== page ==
Natalie Wriggins 6/27/35-1/3/06
Natalie arrived at Midcoast Meeting in 1989, when we were meeting in the space available at Miles Hospital. She caused no ruffle in our midst, and we began to know her at a leisurely pace, until after a while it was unthinkable that she had not been a part of our community since the beginning. She slipped right in and got to know us one by one, making good friends of us as she went.
She was with us all the way from then on, through all the other venues we occupied until we finally had our own meetinghouse, and she actively participated in the fundraising and decision-making that went into that major move.
Over the years, she served on Ministry & Counsel, Finance, Hospitality, Meetinghouse & Grounds, and other committees that oversaw the workings of the Meeting and its obligations. She also served as Treasurer for a few years, a job which she liked about as much as she liked weeding her mother’s asparagus! Her voice was one which was always listened to, for although she spoke out quietly and seldom, her wisdom came through clearly and we recognized its worth.
Her greatest gift to the Meeting, though, was not on committee work but with one-to-one interactions with others. She had an intuitive way of seeing who in a crowded room was in need of an ear, and she provided it. She was always present to those around her in a way that said, “I’m here for you, to listen, to share and be together. I am your friend.” She made particular friends of many of us, and as was said at her memorial service, “I thought I was her best friend!” Many of us felt that way; that was her gift to us. She loved the people around her, and was nonjudgmental, accepting people as they were and appreciating the traits they had that showed their humanity. She remembered people's stories, and families, and always was on tap with an ear when needed.
Natalie’s ministry went beyond the Meeting and its offices. She also went into the community to spread warmth and understanding. An accomplished and sensitive artist, for years she volunteered every Sunday afternoon to sit at the reception table at Round Top Center of the Arts, welcoming people and directing them to the exhibits on the walls.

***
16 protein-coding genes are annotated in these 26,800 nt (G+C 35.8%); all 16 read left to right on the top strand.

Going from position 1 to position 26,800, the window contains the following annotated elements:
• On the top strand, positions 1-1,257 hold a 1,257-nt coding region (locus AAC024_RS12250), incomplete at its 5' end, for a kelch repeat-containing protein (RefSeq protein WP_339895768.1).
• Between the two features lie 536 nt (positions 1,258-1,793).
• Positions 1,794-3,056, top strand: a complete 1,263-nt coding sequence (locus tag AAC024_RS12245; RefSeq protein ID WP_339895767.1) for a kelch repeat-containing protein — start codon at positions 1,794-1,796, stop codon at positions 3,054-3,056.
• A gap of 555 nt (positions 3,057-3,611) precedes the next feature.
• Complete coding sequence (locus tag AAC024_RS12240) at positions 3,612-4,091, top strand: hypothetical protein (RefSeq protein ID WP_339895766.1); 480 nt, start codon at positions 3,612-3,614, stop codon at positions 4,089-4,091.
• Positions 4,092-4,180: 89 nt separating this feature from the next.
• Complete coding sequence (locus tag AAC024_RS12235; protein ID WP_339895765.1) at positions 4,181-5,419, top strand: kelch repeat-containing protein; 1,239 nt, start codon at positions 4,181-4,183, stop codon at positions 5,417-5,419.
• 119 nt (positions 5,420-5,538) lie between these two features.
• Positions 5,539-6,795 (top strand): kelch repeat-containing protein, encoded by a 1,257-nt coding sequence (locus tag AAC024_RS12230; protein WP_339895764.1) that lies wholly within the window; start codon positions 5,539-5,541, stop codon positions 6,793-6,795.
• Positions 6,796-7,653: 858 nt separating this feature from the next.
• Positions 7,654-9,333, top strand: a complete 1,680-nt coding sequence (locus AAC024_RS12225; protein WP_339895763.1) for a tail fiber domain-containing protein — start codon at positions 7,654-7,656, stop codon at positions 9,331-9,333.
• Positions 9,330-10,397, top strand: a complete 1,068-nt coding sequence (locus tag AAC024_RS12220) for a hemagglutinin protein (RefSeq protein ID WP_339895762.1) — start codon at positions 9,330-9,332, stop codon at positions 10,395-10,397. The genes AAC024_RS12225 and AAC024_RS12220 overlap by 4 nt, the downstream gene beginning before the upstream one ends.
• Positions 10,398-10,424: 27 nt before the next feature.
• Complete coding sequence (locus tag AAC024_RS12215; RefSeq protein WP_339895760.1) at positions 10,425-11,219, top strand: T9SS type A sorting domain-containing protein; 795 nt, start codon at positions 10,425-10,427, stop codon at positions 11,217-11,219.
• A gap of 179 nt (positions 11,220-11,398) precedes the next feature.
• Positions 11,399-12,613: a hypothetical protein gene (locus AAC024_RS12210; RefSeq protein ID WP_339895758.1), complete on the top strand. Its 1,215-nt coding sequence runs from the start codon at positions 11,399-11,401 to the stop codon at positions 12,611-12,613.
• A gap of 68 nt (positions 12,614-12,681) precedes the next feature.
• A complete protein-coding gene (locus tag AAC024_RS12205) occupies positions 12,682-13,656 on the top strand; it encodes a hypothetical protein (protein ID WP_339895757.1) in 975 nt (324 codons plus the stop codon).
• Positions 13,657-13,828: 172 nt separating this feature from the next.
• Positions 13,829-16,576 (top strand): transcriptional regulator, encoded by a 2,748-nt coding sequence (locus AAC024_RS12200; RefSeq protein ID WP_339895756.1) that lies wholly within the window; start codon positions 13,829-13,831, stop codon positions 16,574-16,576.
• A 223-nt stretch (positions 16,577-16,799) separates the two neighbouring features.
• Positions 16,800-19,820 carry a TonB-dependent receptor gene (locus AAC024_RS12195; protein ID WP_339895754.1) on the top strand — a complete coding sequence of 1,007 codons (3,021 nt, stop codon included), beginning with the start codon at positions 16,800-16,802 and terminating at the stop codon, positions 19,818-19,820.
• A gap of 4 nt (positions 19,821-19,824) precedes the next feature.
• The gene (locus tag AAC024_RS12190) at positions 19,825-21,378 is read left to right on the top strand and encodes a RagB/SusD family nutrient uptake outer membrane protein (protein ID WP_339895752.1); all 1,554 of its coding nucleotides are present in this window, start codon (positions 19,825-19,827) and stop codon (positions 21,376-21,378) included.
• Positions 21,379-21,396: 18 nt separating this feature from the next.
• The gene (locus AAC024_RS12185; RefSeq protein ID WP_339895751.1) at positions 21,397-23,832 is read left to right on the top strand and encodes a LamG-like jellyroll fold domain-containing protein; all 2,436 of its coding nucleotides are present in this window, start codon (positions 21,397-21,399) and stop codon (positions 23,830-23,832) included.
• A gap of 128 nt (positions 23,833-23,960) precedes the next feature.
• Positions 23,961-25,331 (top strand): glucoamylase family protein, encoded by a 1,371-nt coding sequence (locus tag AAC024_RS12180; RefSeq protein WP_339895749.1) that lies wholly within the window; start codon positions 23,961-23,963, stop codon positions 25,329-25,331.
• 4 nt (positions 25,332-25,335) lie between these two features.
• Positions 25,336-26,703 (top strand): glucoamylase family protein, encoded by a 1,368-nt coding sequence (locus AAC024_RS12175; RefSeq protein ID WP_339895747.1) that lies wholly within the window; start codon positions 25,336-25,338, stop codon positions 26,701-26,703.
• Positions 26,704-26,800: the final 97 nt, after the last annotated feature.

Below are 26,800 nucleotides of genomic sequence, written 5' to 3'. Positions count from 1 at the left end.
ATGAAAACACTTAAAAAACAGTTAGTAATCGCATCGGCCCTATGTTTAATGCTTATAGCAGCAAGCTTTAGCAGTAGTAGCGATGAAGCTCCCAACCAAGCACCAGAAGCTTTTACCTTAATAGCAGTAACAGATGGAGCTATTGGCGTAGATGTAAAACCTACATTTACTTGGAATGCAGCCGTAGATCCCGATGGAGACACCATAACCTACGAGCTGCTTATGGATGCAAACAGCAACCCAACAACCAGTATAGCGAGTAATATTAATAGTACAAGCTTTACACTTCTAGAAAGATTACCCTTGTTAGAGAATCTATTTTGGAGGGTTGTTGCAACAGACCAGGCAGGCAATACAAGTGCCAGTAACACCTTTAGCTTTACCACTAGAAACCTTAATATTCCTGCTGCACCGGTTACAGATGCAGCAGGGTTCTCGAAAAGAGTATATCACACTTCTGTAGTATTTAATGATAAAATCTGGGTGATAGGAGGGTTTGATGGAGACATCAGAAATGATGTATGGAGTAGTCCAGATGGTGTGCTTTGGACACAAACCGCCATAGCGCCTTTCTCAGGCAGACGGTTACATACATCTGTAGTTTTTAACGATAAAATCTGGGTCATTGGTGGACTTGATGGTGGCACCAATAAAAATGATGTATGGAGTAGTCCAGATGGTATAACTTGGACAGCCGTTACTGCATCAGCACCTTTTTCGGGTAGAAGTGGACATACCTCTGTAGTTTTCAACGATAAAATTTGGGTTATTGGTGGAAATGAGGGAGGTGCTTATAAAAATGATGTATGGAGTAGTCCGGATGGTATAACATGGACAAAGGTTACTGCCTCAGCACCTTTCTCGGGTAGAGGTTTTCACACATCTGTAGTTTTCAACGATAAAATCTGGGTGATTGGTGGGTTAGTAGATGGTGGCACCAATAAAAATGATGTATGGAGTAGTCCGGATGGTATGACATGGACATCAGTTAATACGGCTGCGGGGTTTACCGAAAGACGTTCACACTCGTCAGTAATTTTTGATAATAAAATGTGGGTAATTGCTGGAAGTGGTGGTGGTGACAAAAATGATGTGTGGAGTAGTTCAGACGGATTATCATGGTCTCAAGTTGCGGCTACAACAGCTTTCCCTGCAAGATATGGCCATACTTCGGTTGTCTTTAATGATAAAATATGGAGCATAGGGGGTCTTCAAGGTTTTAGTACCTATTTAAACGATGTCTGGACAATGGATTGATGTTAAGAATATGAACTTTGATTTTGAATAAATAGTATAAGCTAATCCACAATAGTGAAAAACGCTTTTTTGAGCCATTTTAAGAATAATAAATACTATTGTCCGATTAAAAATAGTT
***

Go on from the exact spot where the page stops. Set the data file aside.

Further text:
Natalie was also well known at Cove’s Edge Nursing Home, where her mother lived. She would go and visit her mother every day, and often brought one of her three greyhound dogs, who brought their dog joy with them. Everyone loved the dogs, including the patients, staff, visitors, and volunteers. The dogs were calm and nurturing to all who approached them, and they loved the attention. Natalie had become involved with greyhounds when she set up a shelter for dogs who had run their last race and were about to be put down. She took the dogs in and found good homes for them. She was living in Massachusetts at the time, and when she moved to Maine, she found others to take over the shelter for her.
In Maine she often shared her home with others, having long-term boarders and guests with never a hesitation. She shared her art with anyone who would listen, encouraged budding artists, was generous with materials and advice, and never ever stood as a professional above those who were just beginning. Natalie was the perfect teacher, for she showed, encouraged, and then stood back.
These traits entered into her relations with others. Her habit of opening her arms wide as she approached you and saying loudly, “Honey!!” and then giving you a big hug made you think you were the only one she wanted to see at that moment. We all need that kind of a welcome frequently. She was a one-person Ministry & Counsel at its best. We will miss her.
(this Memorial Minute can also be found in the September 06 newsletter)